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Malkin (the other one) still plays it conservatively.

In the early 1980's, as the New York real estate market wheezed, Peter L. Malkin's wife asked for a favor: Would it be possible, she asked, if he worked from their home in Connecticut on Fridays? He sheepishly agreed. This, of course, was before T-3 lines, and his colleagues at W&M Properties couldn't imagine what he could be getting accomplished on all those "wasted" Fridays.

Then the story broke: He had been hunting Nazis.

Actually, no. But at about that time the identity of the Mossad agent who had captured the fugitive Gestapo chief Adolf Eichmann in 1960 was finally released: His name was Peter Z. Malkin. The coincidence earned him some cheeky pats on the back around the office ("So that's what you've been up to...".) Then an obviously misinformed reporter from Reuters called with an offer: $1 million for his story.

"I said, 'You've got it!'"

Yes, the early 80's were a peculiar time, both for people named Peter Malkin and for people in real estate, the veteran landlord told his audience at May 9's B'nai B'rith real estate luncheon. And as the 2000 boom fizzles, Malkin said the lessons of previous downturns will serve his firm well.

Malkin's late father-in-law, Larry Wien, was his partner in Wien & Malkin. Wien had started in real estate in the 1930's, after his father had instilled in him a strong distrust of the stock market.

"His father needed something tangible, something real. So he began buying second mortgages, and soon found himself owning the properties. He asked Larry to take care of them, which he did. He went to the first mortgagers and told them he could run the properties better than they could, and that he would work for free. And he did, and paid off every mortgage from the proceeds.

"He liked to say he never lost a property during the Depression."

Having survived the 1930's and 40's in one piece, he began buying. First it was the Lincoln Building, across from Grand Central Terminal, in 1954, then 200 Fifth Avenue and 501 Seventh Avenue, then a share of the Empire State Building in 1961.

"And it was all financed conservatively," Malkin said. "The Empire State Building has no financing on it today. While that may not be very opportunistic, it is comforting."

Wien & Malkin formed W&M Properties to acquire and operate properties outside the city. By the 1980's, they owned 15 hotels and more than 15,000 apartment units.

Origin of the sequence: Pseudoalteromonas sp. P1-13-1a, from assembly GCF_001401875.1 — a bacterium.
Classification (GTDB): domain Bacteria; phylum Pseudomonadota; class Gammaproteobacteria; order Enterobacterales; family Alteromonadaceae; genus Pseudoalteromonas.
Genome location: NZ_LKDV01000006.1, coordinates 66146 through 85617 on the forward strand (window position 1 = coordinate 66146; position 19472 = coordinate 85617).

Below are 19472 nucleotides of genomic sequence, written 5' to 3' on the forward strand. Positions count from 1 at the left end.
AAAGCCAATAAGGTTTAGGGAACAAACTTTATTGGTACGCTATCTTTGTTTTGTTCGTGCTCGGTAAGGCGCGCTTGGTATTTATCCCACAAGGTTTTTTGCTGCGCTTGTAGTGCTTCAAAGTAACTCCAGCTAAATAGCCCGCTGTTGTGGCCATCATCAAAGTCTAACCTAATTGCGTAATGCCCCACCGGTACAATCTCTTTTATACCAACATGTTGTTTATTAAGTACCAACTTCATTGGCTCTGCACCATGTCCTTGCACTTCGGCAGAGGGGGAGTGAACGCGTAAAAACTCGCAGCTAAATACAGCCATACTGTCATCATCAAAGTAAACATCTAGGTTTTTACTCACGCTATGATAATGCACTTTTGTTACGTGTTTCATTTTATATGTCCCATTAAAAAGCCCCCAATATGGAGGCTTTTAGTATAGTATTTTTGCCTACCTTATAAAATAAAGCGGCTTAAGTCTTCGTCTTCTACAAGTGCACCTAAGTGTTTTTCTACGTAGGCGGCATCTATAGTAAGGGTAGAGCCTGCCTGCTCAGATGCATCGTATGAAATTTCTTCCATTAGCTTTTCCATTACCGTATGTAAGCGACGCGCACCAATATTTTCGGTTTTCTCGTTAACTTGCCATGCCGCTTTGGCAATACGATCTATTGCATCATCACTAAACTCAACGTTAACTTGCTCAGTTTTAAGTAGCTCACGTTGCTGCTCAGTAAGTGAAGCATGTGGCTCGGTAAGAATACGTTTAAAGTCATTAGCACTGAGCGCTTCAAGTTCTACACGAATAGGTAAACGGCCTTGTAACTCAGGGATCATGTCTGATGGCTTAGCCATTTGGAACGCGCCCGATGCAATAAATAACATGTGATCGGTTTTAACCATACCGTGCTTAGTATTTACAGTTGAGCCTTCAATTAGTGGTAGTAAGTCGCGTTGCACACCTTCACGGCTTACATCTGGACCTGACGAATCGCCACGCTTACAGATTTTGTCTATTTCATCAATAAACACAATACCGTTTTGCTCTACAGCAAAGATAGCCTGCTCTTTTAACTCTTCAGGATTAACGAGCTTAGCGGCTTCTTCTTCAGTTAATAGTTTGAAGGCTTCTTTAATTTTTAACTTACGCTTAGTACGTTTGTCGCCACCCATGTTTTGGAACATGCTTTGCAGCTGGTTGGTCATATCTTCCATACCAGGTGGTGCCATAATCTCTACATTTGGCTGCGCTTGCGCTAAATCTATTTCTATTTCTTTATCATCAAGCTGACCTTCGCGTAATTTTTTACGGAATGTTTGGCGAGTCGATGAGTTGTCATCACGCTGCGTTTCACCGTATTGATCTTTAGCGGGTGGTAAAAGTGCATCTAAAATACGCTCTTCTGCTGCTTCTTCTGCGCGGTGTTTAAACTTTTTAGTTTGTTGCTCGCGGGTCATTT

"We went through the 'depression' of the late 1980's and early 90's and started buying. It was a good time for my partner, Tony -- I remember when I used to refer to him merely as, 'My son, Tony' -- to join us."

And it was about this time that Peter started taking those Fridays off that led to so much speculation. And it was about when W&M added to their landlord duties by getting involved in development. And for whatever trouble his surname was giving him, his firm's reputation was cementing. Things were good.

"Whatever I built, Chase appraised and loaned me 75 percent of their assessed value, which always seemed to be more than it cost me to build it," he recalled. "We built in Westchester and moved into Stamford, Conn. just as that market collapsed. That's when I learned it was better to be a property's third owner. Let somebody build it and somebody else forclose on it, then we'll buy it from them."

But the future is what the luncheon crowd came for. They want to know what the Dickens may be next.

"Everyone asked me where we are going. I'll say that we've been fortunate so far, and though the market has slowed, existing rates are so high that we can afford to compete on rates and concessions," he said. "We've been averaging 40 to 50% increases on lease renewals. If that were to fall to 20% I guess it wouldn't be so bad. And we pay the brokers 100% commissions upon execution of leases. We want to encourage brokers to bring us their clients and we work closely with them."
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Publication:Real Estate Weekly
Article Type:Interview
Date:May 16, 2001
Previous Article:Schmerzler comes home to lead retail.
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